Objectivity and the Quests for the Historical Jesus

flatlanderdox
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Objectivity and the Quests for the Historical Jesus

The 'results' of the quests for the historical Jesus was that the 'Jesus' each scholar ended up with did not seem to be objective, but rather reflected the beliefs and agendas of each respective scholar. 

What support do you give to distinguish yourself from the rest of these scholars as uniquely objective, and untainted by your atheological predilections?  Is it not a bit ironic that you--a person dedicated to the propagation of belief in the non-existence of God--assert the position that this "historical Jesus" never existed?

Ockham's Razor is only as sharp as you are.


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Which "you" are you

Which "you" are you addressing? The majority here are Jesus mythicists but not all of us are.

As far as I know, there were hundreds of guys named Jesus running around at that time (Yeshua was as common of a name as John is in America). Were some of them tricksters who performed "miracles" and claimed Messiah-ship? Sure. Again, this was a popular occupation.

Were any of them the son of Yahweh as claimed in the Bible? No, that's a myth.

"I do this real moron thing, and it's called thinking. And apparently I'm not a very good American because I like to form my own opinions."
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flatlanderdox
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"You" meaning particularly

"You" meaning particularly Rook. 

And I'm talking about the allegedly historical individual named Jesus of whom the Gospel writers speak--the same "historical Jesus" that the "quests" have been aiming for--not Jesus son of Bubba Joe and Nadine or any other person named "Jesus."  I assumed that much was obvious.

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flatlanderdox wrote:"You"

flatlanderdox wrote:

"You" meaning particularly Rook. 

And I'm talking about the allegedly historical individual named Jesus of whom the Gospel writers speak--the same "historical Jesus" that the "quests" have been aiming for--not Jesus son of Bubba Joe and Nadine or any other person named "Jesus."  I assumed that much was obvious.

That Jesus was a character created to drive the plot of the Gospels and put a human face on the Christ construct Paul created approximately two decades earlier.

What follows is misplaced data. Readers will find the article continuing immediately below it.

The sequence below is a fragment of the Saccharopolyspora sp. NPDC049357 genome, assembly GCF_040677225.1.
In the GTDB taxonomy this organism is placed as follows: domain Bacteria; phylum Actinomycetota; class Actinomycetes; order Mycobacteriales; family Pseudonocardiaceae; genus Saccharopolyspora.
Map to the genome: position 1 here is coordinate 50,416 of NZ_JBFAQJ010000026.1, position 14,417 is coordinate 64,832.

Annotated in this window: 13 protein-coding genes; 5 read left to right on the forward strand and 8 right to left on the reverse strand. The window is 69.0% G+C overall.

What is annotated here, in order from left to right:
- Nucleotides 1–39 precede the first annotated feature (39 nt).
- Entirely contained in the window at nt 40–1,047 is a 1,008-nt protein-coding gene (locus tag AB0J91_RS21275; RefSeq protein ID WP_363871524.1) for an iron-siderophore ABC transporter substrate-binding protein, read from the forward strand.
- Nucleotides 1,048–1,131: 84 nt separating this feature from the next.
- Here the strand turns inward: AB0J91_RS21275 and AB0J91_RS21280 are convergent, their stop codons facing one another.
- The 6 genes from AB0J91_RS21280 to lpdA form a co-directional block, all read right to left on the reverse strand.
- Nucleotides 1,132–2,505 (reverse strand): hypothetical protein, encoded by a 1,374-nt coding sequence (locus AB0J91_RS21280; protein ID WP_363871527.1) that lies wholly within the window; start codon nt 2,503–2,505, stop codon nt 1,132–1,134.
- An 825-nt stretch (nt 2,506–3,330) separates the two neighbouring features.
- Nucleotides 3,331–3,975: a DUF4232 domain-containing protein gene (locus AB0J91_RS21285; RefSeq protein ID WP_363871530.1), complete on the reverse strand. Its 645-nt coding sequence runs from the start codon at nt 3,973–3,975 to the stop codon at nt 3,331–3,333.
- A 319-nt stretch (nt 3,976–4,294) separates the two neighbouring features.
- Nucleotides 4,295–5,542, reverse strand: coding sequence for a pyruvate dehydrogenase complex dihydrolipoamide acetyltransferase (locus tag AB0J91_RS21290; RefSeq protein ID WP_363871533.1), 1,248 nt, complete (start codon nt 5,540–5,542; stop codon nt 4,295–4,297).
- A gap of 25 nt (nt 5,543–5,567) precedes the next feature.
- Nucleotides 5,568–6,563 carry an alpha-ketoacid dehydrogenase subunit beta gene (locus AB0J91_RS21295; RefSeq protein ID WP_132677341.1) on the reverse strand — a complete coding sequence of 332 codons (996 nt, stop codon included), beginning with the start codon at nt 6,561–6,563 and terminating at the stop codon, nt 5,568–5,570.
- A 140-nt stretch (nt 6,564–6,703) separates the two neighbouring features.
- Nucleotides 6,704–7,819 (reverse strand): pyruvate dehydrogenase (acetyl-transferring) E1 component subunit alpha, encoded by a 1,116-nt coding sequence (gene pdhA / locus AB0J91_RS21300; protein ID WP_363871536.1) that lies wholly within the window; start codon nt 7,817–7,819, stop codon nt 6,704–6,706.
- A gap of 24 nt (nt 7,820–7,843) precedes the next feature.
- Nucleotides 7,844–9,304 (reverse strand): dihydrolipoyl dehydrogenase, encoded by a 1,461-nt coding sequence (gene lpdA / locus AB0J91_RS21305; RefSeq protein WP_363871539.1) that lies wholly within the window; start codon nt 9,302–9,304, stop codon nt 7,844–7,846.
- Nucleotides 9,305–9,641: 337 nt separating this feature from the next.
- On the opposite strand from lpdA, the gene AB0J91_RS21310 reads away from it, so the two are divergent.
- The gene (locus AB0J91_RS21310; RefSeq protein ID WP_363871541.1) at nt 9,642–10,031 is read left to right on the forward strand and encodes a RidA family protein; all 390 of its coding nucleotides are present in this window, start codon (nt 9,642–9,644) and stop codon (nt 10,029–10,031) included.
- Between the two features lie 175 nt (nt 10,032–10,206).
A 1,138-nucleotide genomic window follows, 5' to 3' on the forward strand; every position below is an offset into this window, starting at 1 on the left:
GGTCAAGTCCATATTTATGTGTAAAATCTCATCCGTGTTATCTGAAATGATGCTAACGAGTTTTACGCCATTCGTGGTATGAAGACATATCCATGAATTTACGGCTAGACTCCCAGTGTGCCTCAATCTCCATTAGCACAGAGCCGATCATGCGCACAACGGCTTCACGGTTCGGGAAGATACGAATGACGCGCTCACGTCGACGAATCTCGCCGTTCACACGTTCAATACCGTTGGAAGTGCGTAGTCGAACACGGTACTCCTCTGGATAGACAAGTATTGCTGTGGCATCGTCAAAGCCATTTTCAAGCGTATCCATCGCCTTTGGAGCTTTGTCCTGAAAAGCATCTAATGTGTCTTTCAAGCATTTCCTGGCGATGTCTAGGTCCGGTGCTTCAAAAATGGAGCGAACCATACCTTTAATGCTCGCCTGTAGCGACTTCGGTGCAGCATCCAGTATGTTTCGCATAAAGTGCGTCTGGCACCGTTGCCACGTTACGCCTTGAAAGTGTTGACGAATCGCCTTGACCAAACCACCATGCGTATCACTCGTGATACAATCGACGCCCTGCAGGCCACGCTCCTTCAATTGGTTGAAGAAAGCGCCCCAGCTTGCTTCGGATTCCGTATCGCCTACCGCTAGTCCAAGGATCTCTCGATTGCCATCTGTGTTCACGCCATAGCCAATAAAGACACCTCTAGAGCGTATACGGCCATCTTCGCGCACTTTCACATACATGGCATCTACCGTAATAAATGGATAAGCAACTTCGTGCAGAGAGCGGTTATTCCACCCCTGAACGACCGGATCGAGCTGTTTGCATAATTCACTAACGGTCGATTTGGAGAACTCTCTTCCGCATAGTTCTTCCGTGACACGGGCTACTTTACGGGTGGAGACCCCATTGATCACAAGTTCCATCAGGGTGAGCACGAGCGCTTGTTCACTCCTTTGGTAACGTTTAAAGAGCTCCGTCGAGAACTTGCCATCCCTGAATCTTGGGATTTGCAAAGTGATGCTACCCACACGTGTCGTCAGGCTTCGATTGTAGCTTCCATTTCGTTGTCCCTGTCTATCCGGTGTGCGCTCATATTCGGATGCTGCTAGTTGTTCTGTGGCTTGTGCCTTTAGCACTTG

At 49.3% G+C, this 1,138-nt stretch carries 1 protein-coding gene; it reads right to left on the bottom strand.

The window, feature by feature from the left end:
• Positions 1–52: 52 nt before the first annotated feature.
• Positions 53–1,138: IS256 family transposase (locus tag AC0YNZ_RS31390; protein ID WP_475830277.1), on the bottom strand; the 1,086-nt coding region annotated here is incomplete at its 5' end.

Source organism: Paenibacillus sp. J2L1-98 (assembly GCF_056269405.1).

If he was a historical figure and the guy who wrote the gospel knew him (were eyewitnesses), why wait 40 years to write things down? Why wait twenty years after Paul constructed his theology?

"I do this real moron thing, and it's called thinking. And apparently I'm not a very good American because I like to form my own opinions."
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flatlanderdox
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Thanks for the responses.

Thanks for the responses.

I'd rather not get distracted by that before I get my own question answered.  My concern is that Rook (and others) have pointed to the ineptitude of the quests for the historical Jesus because these "Jesuses" just reflect the scholars constructing this Jesus.  My question is how does the "Mythisist" scholars distinguish themselves and their non-Jesus as truly objective, and unbiased vis a vis the other historical Jesus scholars. 

An even more interesting question, I think, is the question: is it even possible to achieve an "objective" picture of history?


 

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flatlanderdox wrote:Thanks

flatlanderdox wrote:

Thanks for the responses.

I'd rather not get distracted by that before I get my own question answered.  My concern is that Rook (and others) have pointed to the ineptitude of the quests for the historical Jesus because these "Jesuses" just reflect the scholars constructing this Jesus.  My question is how does the "Mythisist" scholars distinguish themselves and their non-Jesus as truly objective, and unbiased vis a vis the other historical Jesus scholars. 

An even more interesting question, I think, is the question: is it even possible to achieve an "objective" picture of history?